Stringent regulation, which currently restricts controversial US food produce sitting on UK supermarket shelves, could be stripped away, with minimal parliamentary scrutiny through Statutory Instruments (SIs), the UK Trade Policy Observatory (UKTPO) has claimed.
The EU Withdrawal Act 2018 allowed the creation of more than 10,000 pages of new legislation to retain EU rules, including on food safety. Some of these provided extensive scope for ministers to make future changes to food safety legislation through the use of SIs – enabling them to amend, revoke and make regulations.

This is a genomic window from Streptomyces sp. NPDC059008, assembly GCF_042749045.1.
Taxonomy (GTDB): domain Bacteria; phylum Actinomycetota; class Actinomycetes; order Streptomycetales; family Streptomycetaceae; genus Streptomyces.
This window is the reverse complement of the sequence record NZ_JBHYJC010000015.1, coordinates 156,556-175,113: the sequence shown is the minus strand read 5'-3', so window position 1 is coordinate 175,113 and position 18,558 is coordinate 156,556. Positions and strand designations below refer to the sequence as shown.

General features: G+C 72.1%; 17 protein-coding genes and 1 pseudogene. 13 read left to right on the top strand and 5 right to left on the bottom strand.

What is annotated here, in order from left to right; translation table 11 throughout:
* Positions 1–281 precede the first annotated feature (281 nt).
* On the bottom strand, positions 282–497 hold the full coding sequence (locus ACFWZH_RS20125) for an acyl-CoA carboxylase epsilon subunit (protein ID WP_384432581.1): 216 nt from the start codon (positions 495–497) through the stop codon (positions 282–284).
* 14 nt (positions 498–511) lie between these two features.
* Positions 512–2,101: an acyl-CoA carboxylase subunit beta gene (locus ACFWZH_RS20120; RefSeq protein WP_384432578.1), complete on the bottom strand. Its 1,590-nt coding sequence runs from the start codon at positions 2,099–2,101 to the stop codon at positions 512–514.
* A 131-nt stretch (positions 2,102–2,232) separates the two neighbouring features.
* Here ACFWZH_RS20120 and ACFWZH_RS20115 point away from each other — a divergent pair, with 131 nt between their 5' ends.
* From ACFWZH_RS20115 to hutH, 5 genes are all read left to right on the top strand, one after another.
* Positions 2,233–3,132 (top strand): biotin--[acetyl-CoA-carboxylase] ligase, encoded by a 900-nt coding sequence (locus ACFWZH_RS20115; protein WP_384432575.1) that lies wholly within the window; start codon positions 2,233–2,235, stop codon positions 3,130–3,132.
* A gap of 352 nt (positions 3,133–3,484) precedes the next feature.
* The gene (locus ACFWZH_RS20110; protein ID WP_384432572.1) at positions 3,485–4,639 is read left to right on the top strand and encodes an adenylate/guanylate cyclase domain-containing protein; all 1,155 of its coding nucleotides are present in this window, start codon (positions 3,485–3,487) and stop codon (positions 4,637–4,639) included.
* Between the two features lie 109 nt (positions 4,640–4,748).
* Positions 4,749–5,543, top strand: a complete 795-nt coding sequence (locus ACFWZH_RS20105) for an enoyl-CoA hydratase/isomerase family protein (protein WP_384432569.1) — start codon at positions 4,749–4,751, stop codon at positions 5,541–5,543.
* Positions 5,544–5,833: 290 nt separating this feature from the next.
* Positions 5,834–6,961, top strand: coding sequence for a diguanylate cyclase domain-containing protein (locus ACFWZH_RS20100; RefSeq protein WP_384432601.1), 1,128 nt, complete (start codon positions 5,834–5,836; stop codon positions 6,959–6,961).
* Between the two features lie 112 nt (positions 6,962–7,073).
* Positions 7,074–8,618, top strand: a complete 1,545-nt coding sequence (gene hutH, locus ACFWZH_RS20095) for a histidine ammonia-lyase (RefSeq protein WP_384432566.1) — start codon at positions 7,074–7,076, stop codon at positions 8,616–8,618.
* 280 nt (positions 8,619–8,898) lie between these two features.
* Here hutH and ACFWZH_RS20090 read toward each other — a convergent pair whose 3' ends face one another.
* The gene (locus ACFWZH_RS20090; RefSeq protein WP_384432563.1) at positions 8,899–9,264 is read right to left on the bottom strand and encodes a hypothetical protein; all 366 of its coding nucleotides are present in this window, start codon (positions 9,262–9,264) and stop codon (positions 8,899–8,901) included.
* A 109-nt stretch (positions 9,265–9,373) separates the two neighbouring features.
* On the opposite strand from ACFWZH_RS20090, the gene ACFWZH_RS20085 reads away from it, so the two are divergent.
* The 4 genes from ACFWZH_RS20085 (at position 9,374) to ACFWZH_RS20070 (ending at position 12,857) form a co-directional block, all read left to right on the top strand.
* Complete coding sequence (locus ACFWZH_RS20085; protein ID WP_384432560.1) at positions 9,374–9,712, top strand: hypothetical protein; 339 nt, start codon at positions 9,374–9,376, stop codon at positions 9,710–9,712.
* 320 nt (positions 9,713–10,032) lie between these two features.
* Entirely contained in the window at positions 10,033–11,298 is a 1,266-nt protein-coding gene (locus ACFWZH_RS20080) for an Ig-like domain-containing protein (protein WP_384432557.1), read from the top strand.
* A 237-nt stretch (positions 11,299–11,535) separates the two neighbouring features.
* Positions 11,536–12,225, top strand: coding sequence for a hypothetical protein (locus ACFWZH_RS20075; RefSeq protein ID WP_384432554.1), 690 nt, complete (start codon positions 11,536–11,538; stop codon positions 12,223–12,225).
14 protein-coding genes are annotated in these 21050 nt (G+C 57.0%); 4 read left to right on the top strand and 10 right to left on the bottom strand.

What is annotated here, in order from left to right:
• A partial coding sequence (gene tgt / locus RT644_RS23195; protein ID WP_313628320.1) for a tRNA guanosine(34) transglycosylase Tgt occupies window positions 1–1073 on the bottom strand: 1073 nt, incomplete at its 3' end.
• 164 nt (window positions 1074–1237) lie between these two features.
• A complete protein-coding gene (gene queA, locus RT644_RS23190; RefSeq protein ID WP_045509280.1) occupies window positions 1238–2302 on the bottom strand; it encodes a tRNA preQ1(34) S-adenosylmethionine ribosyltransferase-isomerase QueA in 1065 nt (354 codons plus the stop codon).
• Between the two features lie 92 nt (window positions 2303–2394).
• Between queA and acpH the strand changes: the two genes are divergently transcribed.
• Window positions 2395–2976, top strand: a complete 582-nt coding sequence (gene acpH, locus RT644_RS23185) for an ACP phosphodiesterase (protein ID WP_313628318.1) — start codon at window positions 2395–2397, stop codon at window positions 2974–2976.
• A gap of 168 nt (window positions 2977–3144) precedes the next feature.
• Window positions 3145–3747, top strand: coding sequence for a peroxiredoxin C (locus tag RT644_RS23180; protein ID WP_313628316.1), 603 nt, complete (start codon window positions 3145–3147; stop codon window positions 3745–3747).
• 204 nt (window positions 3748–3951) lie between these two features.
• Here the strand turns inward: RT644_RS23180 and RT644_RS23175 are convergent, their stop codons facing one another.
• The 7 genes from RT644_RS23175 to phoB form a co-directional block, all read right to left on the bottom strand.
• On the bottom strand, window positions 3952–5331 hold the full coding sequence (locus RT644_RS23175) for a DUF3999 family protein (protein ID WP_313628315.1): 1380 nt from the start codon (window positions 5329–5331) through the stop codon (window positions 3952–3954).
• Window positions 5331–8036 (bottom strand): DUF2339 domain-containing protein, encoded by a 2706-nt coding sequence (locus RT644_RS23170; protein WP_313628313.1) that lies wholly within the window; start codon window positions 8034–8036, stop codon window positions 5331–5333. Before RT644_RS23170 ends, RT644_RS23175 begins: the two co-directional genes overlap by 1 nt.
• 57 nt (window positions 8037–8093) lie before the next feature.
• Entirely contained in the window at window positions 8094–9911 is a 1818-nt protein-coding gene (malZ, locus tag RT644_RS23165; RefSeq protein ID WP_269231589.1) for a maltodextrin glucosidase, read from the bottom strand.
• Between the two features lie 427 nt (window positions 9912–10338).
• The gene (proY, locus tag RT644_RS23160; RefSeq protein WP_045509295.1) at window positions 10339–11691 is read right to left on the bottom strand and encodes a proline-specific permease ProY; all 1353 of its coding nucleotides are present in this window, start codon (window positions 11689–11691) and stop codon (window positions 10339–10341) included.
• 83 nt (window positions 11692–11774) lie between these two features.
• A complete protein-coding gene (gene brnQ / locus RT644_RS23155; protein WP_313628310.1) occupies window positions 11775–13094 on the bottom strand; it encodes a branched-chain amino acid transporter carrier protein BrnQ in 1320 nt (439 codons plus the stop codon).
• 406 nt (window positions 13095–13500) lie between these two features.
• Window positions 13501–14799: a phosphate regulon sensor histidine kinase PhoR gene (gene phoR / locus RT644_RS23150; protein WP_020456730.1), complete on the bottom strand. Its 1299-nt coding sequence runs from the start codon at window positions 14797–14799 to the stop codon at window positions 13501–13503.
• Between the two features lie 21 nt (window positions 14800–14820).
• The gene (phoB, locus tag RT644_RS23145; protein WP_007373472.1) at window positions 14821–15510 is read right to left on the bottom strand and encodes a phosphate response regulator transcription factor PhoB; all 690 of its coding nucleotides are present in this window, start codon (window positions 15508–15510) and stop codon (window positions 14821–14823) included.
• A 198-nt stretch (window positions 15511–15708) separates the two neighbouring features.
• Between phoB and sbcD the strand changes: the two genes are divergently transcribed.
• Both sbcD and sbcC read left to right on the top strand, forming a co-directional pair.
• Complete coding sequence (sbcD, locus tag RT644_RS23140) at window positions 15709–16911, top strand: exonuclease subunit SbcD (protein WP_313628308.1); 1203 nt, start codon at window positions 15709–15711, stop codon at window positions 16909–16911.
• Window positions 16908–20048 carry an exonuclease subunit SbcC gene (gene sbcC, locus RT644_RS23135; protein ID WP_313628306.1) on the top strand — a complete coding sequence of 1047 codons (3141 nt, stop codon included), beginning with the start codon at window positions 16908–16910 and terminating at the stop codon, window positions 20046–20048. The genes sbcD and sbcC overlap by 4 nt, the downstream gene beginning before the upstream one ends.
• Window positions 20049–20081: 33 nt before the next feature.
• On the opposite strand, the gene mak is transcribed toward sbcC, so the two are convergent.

No-deal presents most risk
UKTPO said the risk was most applicable in the event of a no-deal or in the scenario of a basic free trade agreement (FTA) with the EU, whereby the UK Government would be under pressure to make a success of Brexit through new trade agreements.
“The concern is that ministers have extensive scope to make significant food safety concessions in order to reach an agreement with the US potentially in the face of opposition from consumers or food producers who would worry about losing access to the EU market,” said Dr Emily Lydgate, fellow of the UKTPO.